New-issue bond volume continued spiraling downward with July issuance plunging 51% to $12.04 billion from $24.77 billion a year ago, according to information from Securities Data Co.'s data base,
Only 453 new issues came to market last month, the lowest monthly total since January 1988 when 404 new deals were sold. In fact, if the $4 billion California revenue anticipation warrants were excluded from last month's total, the $8.04 billion remaining would be the smallest dollar amount in long-term monthly volume since January 1991 when only $7.82 billion of bonds were sold.
Through the first seven months of the year, new long-term issue volume totaled $103.54 billion, down about 41% from $173.9 billion sold in the 1993 January-July period.
The month of July 1994 was plagued by ongoing uncertainties over whether and when the Federal Reserve Board would again tighten its monetary policy to head off inflation and bolster the dollar. For the most part, that kept both issuers and investors out of the market.
However, the lack of desire on both sides of the fence to commit before seeing what action the Fed would take and when did keep municipal bond prices steady last month. The yield on The Bond Buyer's index of 20 general obligation bonds opened the month at 6.28%. The index closed July at 6.22%.
With the prospect of higher rates somewhere on the horizon, newmoney deals have been the only driving force in the primary market. So far this year, new-money issuance rose 24% to $68.55 billion, or 66% of total volume, from $55.1 billion, or 32%.
Refundings continued to plunge. Through July they have fallen 70% to $26.77 billion from $89.98 billion a year ago.
Still, without issuers and reluctant buyers, new-issue volume dropped in every specific use category except for housing and industrial development.
Housing deals rose 24% in July, to $678 million from $547 million in July 1993.
Three of last month's largest issues were housing deals: a $121.2 million Florida Housing Finance Agency single-family issue; a $110 million Virginia Housing Development Authority multifamily sale; and a $80.1 million New Jersey Housing and Mortgage Finance Agency singlefamily deal.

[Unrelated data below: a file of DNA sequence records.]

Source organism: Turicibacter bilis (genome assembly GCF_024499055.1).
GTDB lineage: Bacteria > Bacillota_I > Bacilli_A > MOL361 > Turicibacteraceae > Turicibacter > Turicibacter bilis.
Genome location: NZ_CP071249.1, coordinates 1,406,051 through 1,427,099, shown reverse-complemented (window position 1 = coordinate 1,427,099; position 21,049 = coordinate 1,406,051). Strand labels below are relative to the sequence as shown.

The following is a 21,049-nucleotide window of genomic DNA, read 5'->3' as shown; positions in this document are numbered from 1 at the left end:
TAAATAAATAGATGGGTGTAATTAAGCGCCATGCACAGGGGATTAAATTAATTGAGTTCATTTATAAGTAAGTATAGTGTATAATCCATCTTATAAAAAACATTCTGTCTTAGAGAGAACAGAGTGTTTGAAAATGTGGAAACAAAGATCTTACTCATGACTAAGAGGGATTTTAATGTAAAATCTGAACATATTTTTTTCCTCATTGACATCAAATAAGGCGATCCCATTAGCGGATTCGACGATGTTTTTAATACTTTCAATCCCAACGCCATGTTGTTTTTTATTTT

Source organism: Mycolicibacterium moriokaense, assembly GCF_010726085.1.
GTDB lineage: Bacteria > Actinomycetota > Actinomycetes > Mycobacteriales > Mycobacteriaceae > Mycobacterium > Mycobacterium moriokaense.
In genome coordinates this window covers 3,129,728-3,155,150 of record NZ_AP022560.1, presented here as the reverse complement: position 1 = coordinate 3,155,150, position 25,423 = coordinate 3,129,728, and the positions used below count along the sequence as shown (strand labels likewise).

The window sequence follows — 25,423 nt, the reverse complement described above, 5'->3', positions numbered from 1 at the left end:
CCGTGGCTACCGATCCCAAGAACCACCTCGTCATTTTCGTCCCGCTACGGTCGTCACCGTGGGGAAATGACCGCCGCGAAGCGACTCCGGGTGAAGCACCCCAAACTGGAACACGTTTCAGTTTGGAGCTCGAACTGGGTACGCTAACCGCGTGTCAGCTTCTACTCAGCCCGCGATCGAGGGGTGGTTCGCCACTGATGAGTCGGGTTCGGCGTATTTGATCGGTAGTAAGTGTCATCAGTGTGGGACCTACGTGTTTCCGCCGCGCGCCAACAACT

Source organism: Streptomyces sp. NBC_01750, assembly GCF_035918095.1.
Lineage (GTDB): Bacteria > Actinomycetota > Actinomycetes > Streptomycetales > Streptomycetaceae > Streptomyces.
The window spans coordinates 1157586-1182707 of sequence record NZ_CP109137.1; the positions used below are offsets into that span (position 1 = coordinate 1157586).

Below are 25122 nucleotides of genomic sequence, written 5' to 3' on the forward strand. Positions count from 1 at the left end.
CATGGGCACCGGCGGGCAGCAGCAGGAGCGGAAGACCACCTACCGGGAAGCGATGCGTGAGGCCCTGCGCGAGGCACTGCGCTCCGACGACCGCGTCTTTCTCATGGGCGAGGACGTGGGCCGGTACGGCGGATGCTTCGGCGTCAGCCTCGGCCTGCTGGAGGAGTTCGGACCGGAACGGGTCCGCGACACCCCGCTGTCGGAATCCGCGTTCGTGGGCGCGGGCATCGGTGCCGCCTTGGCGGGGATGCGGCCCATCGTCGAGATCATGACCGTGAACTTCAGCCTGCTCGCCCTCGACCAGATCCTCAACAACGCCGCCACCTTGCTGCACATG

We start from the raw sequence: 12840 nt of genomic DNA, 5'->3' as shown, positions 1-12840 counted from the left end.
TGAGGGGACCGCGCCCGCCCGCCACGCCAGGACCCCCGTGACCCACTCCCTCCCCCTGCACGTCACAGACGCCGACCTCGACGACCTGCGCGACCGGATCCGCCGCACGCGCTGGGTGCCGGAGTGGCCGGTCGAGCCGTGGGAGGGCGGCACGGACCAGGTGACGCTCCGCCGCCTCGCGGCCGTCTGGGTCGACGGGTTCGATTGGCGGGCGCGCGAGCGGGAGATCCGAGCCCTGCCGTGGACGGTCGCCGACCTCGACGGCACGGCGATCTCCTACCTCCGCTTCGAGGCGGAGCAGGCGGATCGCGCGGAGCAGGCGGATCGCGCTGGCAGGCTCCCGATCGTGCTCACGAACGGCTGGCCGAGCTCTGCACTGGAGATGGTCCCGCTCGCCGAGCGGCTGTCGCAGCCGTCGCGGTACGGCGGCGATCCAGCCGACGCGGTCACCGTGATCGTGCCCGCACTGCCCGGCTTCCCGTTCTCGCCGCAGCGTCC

The increase in housing bond volume can also be attributed to the June 1992 expiration of the tax exemption for mortgage revenue bonds. The loss of the tax exemption depressed housing bond sales until September 1993, when the tax exemption was made permanent.
In the first seven months, bonds issued to finance housing projects have increased 15% to $7.89 billion from $6.39 billion.
Bonds sold for industrial development projects almost doubled in July to $901 million from $469 million a year earlier. The gain was so sizable because of a $705 million deal by the New Jersey Economic Development Authority, which was sold on July 15.
The gains posted in the industrial development sector were also due to the small-issue industrial development bond program that expired in July 1992 and was not reinstated until September 1993. Having missed out on most of last year's record-setting refunding period, industrial development has made up for lost time and become one of the few sectors to post any increase in refunding sales this year.
Through July, industrial revenue financing increased 12% to $4.39 billion from $3.91 billion.
Every other specific use component was down last month and is down so far this year. Education, the largest segment, plunged 63% in July to $1.2 billion on 123 deals from $3.25 billion in the year ago period on 346 issues. In the January-July period, education financing is down 30% to $19.35 billion from $27.57 billion.
Electric power issuance, which helped fuel much of 1993's recordbreaking volume surge, cascaded to a nearly non-existent $24 million and four deals in July 1994, from $2.58 billion and 21 sales a year ago. So far this year, electric power deals have dropped 79% to $4.04 billion from $19.39 billion.
Transportation new-issue volume has also taken a steep drop, to $327 million on 22 sales last month from $2.47 billion and 55 issues in the year-earlier period. That's a decline of 87%. Year to date, transportation is down 47% to $9.69 billion from $18.34 billion.
California issuers remain the most active in the municipal bond arena. bringing $16.64 billion of new deals into the market, down 26% from $22.52 billion a year earlier. New York issuers were the second busiest, bringing $11.63 billion to market, compared with $15.56 billion in the 1993 period, a decline of 25%. Texas was third, issuing $6.78 billion, down 38% from $10.87 billion; Pennsylvania fourth with 5.72 billion, a decline of 34% from $8.64 billion; and Florida. was fifth, with issuance dropping 50%, to $5.5 billion from $11.01 billion.
Securities Data's bond volume figures are preliminary and subject to substantial revision. For instance, June's bond volume figures were increased to $15.41 billion from $15.12 billion on July 25, when they were last published in The Bond Buyer.